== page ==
The Life of Oharu

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The Life of Oharu
Directed byKenji Mizoguchi
Produced byHideo Koi
Kenji Mizoguchi
Isamu Yoshiji (executive producer)
Koi Productions
Written bySaikaku Ihara (novel)
Kenji Mizoguchi
Yoshikata Yoda
StarringKinuyo Tanaka
Tsukie Matsuura
Ichirō Sugai
Toshiro Mifune
Takashi Shimura
Music byIchirō Saitō
CinematographyYoshimi Hirano
Edited byToshio Gotō
Distributed byShintoho
Release date
  • 17 January 1952 (1952-01-17)
Running time
148 min.

The Life of Oharu (西鶴一代女, Saikaku Ichidai Onna) is a 1952 historical fiction black-and-white film directed by Kenji Mizoguchi starring Kinuyo Tanaka as Oharu, a one-time concubine of a daimyō (and mother of a later daimyō) who struggles to escape the stigma of having been forced into prostitution by her father.[1][2]

A scene from the movie showing a daimyō palace in the Edo period

The Life of Oharu is based on various stories from Ihara Saikaku's The Life of an Amorous Woman. It was produced by the Shintoho Company, with cinematography by Yoshimi Hirano and screenplay by Yoshikata Yoda. The production designer was Hiroshi Mizutani and Isamu Yoshi was the historical consultant.

It has been claimed that this movie was one of Kenji Mizoguchi's favorite projects, even though it was under-financed.[citation needed]


Toshiro Mifune as page Katsunosuke, who courted Oharu

The story opens on Oharu as an old woman in a temple flashing back through the events of her life. It begins with her love affair with a page, Katsunosuke (Toshirō Mifune), the result of which (due to their class difference) is his execution and her family's banishment. Oharu attempts suicide but fails and is sold to be the mistress of Lord Matsudaira with the hope she will bear him a son. She does, but then is sent home with minimal compensation to the dismay of her father, who has worked up quite a debt in the meantime. He sends her to be a courtesan, but there, too, she fails and is again sent home. She goes to serve the family of a woman who must hide the fact that she is bald from her husband. The woman becomes jealous of Oharu and makes her chop off her hair, but Oharu retaliates, revealing the woman's secret. She again must leave—this time she marries a fan maker who is killed shortly after during a robbery. She attempts to become a nun, but Oharu is thrown out after being caught naked with a man seeking reimbursement for an unauthorized gift (it is made clear this is rape by Oharu's claims and distraught demeanor). She is thrown out of the temple, becomes a prostitute, but fails even at that. In the end, she is recalled to the Lord's house in order to keep secret her activities and to be exiled within the compounds to keep her secrets locked away. While being scolded for the life she chose, she attempts to find her son, and in the process, ends up running away as she chooses the life of a wandering nun over the life in exile.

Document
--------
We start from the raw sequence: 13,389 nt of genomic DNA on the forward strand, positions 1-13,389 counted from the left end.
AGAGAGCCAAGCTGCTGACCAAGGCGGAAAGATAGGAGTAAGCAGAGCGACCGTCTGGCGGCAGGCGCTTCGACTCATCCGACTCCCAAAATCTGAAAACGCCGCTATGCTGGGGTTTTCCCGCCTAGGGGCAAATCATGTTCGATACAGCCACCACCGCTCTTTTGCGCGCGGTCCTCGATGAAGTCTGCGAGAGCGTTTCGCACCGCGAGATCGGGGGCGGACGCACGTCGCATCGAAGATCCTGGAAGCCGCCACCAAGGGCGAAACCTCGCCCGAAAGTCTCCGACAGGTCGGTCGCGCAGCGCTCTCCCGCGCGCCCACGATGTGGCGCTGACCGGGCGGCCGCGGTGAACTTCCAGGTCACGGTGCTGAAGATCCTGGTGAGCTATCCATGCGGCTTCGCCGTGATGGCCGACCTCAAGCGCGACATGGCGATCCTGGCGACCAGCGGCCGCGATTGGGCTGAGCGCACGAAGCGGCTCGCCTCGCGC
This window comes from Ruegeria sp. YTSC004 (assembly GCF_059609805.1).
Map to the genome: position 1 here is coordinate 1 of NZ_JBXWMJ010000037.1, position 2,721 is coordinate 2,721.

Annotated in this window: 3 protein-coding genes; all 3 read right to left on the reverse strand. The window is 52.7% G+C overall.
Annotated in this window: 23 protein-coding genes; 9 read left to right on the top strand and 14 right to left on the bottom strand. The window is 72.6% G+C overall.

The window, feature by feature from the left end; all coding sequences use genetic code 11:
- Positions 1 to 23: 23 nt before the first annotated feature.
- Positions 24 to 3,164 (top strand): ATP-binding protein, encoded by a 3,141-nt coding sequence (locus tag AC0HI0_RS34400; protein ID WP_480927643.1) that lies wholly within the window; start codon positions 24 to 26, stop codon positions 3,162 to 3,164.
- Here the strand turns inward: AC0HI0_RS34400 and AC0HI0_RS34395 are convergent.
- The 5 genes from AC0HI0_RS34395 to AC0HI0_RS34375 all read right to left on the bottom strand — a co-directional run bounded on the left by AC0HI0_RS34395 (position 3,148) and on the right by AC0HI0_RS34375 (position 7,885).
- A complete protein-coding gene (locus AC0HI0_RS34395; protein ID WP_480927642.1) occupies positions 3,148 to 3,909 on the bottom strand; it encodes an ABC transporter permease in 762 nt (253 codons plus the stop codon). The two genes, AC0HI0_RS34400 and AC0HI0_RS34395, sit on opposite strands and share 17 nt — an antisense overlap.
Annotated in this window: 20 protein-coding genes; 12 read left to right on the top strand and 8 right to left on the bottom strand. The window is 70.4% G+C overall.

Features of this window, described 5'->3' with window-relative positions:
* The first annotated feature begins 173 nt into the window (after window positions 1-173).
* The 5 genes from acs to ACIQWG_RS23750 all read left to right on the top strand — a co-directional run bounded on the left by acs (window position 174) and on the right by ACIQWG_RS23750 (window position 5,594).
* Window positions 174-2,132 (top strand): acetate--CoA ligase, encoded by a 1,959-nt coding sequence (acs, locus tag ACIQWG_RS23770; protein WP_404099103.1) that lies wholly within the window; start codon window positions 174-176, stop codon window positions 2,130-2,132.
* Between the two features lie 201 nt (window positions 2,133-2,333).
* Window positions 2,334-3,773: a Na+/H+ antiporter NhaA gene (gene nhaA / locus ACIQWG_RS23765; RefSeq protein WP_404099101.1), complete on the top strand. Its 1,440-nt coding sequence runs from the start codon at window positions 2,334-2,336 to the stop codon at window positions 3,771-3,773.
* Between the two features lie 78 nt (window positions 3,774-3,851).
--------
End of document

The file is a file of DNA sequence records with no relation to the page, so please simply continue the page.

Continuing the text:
Cast and main characters[edit]

Oharu and fictional daimyō lord Harutaka Matsudaira (Toshiaki Konoe)
Hisako Yamane as Lady Matsudaira


The Life of Oharu won the International Prize at the 1952 Venice International Film Festival and was nominated to Golden Lion.[3] The film (include 1952 films Himitsu, Inazuma and Okaasan) won 1953 Mainichi Film Concours for best film score (Ichirō Saitō).


  1. ^ "西鶴一代女". Agency for Cultural Affairs. Retrieved 27 December 2020.
  2. ^ "西鶴一代女". Kinema Junpo. Retrieved 27 December 2020.
  3. ^ "西鶴一代女". kotobank. Retrieved 27 December 2020.

External links[edit]